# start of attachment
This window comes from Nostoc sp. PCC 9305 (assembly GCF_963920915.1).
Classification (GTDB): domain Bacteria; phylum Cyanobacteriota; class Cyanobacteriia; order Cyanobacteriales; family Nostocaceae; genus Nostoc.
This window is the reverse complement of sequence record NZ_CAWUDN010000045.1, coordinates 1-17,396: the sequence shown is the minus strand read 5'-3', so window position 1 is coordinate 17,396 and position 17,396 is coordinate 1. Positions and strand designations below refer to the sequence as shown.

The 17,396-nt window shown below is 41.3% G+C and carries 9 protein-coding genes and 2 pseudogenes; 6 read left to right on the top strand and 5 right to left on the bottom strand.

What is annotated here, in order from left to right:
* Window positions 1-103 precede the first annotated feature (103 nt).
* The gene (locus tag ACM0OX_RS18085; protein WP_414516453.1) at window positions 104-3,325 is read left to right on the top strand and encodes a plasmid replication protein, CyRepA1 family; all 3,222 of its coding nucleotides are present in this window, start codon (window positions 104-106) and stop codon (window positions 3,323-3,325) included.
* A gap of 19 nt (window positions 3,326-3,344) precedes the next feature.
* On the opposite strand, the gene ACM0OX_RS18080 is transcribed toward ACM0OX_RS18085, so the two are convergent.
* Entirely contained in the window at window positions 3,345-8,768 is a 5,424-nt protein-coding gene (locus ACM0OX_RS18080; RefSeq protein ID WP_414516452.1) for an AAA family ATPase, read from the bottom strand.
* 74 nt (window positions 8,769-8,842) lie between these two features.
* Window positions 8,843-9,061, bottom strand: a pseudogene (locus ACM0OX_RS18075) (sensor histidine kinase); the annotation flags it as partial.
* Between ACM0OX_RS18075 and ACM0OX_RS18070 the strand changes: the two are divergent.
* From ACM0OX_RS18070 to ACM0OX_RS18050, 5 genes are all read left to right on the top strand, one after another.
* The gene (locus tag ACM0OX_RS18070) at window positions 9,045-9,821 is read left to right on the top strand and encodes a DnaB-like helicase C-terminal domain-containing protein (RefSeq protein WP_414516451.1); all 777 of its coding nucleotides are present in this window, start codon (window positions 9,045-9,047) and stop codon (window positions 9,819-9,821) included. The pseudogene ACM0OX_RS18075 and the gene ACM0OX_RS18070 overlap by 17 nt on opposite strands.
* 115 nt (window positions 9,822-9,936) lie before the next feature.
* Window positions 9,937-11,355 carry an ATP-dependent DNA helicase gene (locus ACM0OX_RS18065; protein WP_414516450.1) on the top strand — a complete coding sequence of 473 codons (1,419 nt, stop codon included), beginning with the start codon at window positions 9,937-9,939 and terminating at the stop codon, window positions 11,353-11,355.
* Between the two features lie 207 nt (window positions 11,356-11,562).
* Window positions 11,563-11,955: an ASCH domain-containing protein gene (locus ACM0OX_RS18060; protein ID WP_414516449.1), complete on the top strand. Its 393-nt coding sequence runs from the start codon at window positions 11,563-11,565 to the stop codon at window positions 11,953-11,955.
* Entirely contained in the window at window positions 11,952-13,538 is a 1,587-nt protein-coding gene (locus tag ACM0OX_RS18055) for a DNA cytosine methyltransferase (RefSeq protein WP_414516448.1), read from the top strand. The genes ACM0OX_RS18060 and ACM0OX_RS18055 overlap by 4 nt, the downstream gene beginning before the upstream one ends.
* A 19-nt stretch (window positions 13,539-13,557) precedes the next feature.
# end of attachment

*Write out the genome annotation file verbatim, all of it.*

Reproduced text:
This window comes from Nostoc sp. PCC 9305 (assembly GCF_963920915.1).
Classification (GTDB): domain Bacteria; phylum Cyanobacteriota; class Cyanobacteriia; order Cyanobacteriales; family Nostocaceae; genus Nostoc.
This window is the reverse complement of sequence record NZ_CAWUDN010000045.1, coordinates 1-17,396: the sequence shown is the minus strand read 5'-3', so window position 1 is coordinate 17,396 and position 17,396 is coordinate 1. Positions and strand designations below refer to the sequence as shown.

The 17,396-nt window shown below is 41.3% G+C and carries 9 protein-coding genes and 2 pseudogenes; 6 read left to right on the top strand and 5 right to left on the bottom strand.

What is annotated here, in order from left to right:
* Window positions 1-103 precede the first annotated feature (103 nt).
* The gene (locus tag ACM0OX_RS18085; protein WP_414516453.1) at window positions 104-3,325 is read left to right on the top strand and encodes a plasmid replication protein, CyRepA1 family; all 3,222 of its coding nucleotides are present in this window, start codon (window positions 104-106) and stop codon (window positions 3,323-3,325) included.
* A gap of 19 nt (window positions 3,326-3,344) precedes the next feature.
* On the opposite strand, the gene ACM0OX_RS18080 is transcribed toward ACM0OX_RS18085, so the two are convergent.
* Entirely contained in the window at window positions 3,345-8,768 is a 5,424-nt protein-coding gene (locus ACM0OX_RS18080; RefSeq protein ID WP_414516452.1) for an AAA family ATPase, read from the bottom strand.
* 74 nt (window positions 8,769-8,842) lie between these two features.
* Window positions 8,843-9,061, bottom strand: a pseudogene (locus ACM0OX_RS18075) (sensor histidine kinase); the annotation flags it as partial.
* Between ACM0OX_RS18075 and ACM0OX_RS18070 the strand changes: the two are divergent.
* From ACM0OX_RS18070 to ACM0OX_RS18050, 5 genes are all read left to right on the top strand, one after another.
* The gene (locus tag ACM0OX_RS18070) at window positions 9,045-9,821 is read left to right on the top strand and encodes a DnaB-like helicase C-terminal domain-containing protein (RefSeq protein WP_414516451.1); all 777 of its coding nucleotides are present in this window, start codon (window positions 9,045-9,047) and stop codon (window positions 9,819-9,821) included. The pseudogene ACM0OX_RS18075 and the gene ACM0OX_RS18070 overlap by 17 nt on opposite strands.
* 115 nt (window positions 9,822-9,936) lie before the next feature.
* Window positions 9,937-11,355 carry an ATP-dependent DNA helicase gene (locus ACM0OX_RS18065; protein WP_414516450.1) on the top strand — a complete coding sequence of 473 codons (1,419 nt, stop codon included), beginning with the start codon at window positions 9,937-9,939 and terminating at the stop codon, window positions 11,353-11,355.
* Between the two features lie 207 nt (window positions 11,356-11,562).
* Window positions 11,563-11,955: an ASCH domain-containing protein gene (locus ACM0OX_RS18060; protein ID WP_414516449.1), complete on the top strand. Its 393-nt coding sequence runs from the start codon at window positions 11,563-11,565 to the stop codon at window positions 11,953-11,955.
* Entirely contained in the window at window positions 11,952-13,538 is a 1,587-nt protein-coding gene (locus tag ACM0OX_RS18055) for a DNA cytosine methyltransferase (RefSeq protein WP_414516448.1), read from the top strand. The genes ACM0OX_RS18060 and ACM0OX_RS18055 overlap by 4 nt, the downstream gene beginning before the upstream one ends.
* A 19-nt stretch (window positions 13,539-13,557) precedes the next feature.